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(The Guarded Chessboard)
We cannot divide the ordinary chessboard into four equal square
compartments, and describe a complete tour, or even path, in each
compartment. But we may divide it into four compartments, as in the
illustration, two containing each twenty squares, and the other two each
twelve squares, and so obtain an interesting puzzle. You are asked to
describe a complete re-entrant tour on this board, starting where you
like, but visiting every square in each successive compartment before
passing into another one, and making the final leap back to the square
from which the knight set out. It is not difficult, but will be found
very entertaining and not uninstructive.
Whether a re-entrant "tour" or a complete knight's "path" is possible or
not on a rectangular board of given dimensions depends not only on its
dimensions, but also on its shape. A tour is obviously not possible on a
board containing an odd number of cells, such as 5 by 5 or 7 by 7, for
this reason: Every successive leap of the knight must be from a white
square to a black and a black to a white alternately. But if there be an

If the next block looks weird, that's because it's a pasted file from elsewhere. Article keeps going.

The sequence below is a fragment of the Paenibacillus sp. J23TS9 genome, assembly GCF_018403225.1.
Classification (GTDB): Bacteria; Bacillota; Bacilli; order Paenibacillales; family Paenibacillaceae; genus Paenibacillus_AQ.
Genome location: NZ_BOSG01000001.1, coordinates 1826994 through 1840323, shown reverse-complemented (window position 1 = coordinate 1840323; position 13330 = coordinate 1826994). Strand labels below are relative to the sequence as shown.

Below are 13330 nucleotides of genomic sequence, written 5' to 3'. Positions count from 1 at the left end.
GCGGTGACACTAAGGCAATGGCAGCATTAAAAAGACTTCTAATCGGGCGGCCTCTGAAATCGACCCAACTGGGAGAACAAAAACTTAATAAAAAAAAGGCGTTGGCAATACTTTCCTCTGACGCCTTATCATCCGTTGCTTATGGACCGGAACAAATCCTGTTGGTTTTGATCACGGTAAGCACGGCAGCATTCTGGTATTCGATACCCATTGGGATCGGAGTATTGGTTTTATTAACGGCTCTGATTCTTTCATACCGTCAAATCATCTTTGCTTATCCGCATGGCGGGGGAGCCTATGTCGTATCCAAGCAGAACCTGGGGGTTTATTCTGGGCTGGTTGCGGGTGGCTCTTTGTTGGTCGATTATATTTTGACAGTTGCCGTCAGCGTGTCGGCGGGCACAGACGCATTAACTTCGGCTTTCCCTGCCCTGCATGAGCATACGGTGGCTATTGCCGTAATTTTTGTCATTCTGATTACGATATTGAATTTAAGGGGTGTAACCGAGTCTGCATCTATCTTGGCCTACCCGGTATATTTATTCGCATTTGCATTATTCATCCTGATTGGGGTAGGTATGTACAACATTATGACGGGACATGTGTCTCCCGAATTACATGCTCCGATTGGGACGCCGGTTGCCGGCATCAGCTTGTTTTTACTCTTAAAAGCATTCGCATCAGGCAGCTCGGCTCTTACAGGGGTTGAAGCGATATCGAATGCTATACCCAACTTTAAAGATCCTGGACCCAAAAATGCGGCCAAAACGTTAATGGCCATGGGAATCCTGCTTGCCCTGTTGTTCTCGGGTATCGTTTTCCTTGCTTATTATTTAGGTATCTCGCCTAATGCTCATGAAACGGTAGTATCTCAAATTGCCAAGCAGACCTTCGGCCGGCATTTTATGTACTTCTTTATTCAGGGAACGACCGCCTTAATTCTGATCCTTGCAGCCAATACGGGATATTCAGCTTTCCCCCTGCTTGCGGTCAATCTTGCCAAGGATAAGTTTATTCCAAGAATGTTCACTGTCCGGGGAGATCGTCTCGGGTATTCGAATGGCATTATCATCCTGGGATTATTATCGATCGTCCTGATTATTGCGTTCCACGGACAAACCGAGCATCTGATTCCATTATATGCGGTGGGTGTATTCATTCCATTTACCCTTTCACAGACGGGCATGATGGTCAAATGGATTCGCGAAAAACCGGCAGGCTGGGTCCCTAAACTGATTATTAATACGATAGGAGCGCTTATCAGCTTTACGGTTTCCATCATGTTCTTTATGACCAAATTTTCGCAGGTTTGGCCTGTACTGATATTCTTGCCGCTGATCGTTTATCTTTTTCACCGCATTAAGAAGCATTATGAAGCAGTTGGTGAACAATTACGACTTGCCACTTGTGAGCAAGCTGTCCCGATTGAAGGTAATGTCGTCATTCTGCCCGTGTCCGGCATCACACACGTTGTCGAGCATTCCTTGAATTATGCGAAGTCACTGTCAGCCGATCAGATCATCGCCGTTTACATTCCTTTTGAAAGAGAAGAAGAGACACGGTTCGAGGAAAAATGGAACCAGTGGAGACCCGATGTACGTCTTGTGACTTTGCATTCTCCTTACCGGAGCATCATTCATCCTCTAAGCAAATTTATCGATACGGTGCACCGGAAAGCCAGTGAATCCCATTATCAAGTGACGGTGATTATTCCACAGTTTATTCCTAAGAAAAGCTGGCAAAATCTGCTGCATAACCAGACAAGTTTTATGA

odd number of cells or squares there must be one more square of one
colour than of the other, therefore the path must begin from a square of
the colour that is in excess, and end on a similar colour, and as a
knight's move from one colour to a similar colour is impossible the
path cannot be re-entrant. But a perfect tour may be made on a
rectangular board of any dimensions provided the number of squares be
even, and that the number of squares on one side be not less than 6 and
on the other not less than 5. In other words, the smallest rectangular
board on which a re-entrant tour is possible is one that is 6 by 5.
A complete knight's path (not re-entrant) over all the squares of a
board is never possible if there be only two squares on one side; nor is
it possible on a square board of smaller dimensions than 5 by 5. So that
on a board 4 by 4 we can neither describe a knight's tour nor a complete
knight's path; we must leave one square unvisited. Yet on a board 4 by 3
(containing four squares fewer) a complete path may be described in
sixteen different ways. It may interest the reader to discover all
these. Every path that starts from and ends at different squares is here
counted as a different solution, and even reverse routes are called

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